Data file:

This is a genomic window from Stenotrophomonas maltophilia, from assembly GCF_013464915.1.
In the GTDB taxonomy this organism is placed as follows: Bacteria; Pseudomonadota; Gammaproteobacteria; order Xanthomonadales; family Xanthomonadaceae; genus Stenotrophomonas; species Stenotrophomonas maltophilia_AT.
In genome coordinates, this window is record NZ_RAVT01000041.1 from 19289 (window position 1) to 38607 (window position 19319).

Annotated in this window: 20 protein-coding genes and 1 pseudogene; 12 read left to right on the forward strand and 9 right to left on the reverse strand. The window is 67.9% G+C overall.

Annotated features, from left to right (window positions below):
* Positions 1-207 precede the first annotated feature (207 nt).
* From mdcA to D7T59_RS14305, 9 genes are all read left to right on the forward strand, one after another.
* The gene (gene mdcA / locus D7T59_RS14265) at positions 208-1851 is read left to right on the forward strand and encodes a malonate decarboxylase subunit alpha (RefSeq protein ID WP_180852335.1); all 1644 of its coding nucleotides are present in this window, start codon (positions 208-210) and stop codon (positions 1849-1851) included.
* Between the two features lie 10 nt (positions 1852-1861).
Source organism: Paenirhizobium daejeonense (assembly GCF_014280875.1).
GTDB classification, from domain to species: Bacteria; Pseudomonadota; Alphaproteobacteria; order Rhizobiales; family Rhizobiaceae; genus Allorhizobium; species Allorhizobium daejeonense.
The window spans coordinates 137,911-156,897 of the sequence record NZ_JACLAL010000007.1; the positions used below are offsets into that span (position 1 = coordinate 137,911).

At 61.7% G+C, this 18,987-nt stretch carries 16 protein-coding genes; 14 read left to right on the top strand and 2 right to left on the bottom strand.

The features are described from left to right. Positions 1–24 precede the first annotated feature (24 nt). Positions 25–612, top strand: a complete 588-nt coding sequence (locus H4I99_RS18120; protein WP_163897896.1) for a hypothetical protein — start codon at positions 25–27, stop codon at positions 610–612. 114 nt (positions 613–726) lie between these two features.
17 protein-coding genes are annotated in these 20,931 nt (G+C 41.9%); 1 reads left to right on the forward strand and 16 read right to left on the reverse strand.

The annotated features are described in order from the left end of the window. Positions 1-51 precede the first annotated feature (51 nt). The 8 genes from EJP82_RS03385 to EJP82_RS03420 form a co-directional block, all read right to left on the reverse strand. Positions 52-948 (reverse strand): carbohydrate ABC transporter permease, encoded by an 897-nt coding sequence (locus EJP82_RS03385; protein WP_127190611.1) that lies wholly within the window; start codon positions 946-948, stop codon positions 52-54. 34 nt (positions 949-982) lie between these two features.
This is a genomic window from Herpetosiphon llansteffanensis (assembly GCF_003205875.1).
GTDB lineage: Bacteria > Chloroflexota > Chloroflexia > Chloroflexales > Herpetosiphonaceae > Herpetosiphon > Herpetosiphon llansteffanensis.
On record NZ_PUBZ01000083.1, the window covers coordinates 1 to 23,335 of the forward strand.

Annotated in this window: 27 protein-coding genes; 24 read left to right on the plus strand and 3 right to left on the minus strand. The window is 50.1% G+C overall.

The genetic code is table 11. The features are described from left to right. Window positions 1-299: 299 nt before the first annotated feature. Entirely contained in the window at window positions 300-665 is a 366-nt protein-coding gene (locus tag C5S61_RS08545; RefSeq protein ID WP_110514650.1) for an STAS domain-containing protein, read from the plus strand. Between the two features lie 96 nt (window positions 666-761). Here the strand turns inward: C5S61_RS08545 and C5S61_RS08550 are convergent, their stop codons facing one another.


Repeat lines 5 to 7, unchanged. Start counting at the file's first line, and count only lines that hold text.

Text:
Annotated features, from left to right (window positions below):
* Positions 1-207 precede the first annotated feature (207 nt).
* From mdcA to D7T59_RS14305, 9 genes are all read left to right on the forward strand, one after another.